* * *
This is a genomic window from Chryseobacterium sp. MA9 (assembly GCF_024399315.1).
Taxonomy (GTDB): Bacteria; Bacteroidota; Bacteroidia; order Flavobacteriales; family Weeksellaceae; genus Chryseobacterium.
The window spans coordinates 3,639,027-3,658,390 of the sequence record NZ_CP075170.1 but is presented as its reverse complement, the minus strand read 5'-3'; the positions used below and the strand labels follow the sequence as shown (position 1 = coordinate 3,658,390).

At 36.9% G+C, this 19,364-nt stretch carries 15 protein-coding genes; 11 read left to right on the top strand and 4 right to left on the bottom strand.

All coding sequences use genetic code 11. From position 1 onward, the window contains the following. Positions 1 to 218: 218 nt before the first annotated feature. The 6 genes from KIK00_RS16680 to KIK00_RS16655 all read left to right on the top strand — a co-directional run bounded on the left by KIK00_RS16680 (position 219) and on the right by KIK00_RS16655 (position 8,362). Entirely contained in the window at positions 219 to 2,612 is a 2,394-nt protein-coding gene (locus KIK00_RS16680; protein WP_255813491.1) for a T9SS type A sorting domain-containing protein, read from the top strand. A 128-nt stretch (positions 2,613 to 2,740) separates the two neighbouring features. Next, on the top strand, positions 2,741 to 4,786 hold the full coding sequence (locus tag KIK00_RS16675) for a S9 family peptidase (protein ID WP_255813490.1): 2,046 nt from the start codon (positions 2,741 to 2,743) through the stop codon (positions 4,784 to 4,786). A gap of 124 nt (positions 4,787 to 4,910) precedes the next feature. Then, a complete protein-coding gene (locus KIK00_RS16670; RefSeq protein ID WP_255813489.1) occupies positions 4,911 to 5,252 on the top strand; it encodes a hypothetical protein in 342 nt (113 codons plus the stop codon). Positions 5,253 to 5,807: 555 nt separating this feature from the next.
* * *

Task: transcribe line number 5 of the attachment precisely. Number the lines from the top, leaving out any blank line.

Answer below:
All coding sequences use genetic code 11. From position 1 onward, the window contains the following. Positions 1 to 218: 218 nt before the first annotated feature. The 6 genes from KIK00_RS16680 to KIK00_RS16655 all read left to right on the top strand — a co-directional run bounded on the left by KIK00_RS16680 (position 219) and on the right by KIK00_RS16655 (position 8,362). Entirely contained in the window at positions 219 to 2,612 is a 2,394-nt protein-coding gene (locus KIK00_RS16680; protein WP_255813491.1) for a T9SS type A sorting domain-containing protein, read from the top strand. A 128-nt stretch (positions 2,613 to 2,740) separates the two neighbouring features. Next, on the top strand, positions 2,741 to 4,786 hold the full coding sequence (locus tag KIK00_RS16675) for a S9 family peptidase (protein ID WP_255813490.1): 2,046 nt from the start codon (positions 2,741 to 2,743) through the stop codon (positions 4,784 to 4,786). A gap of 124 nt (positions 4,787 to 4,910) precedes the next feature. Then, a complete protein-coding gene (locus KIK00_RS16670; RefSeq protein ID WP_255813489.1) occupies positions 4,911 to 5,252 on the top strand; it encodes a hypothetical protein in 342 nt (113 codons plus the stop codon). Positions 5,253 to 5,807: 555 nt separating this feature from the next.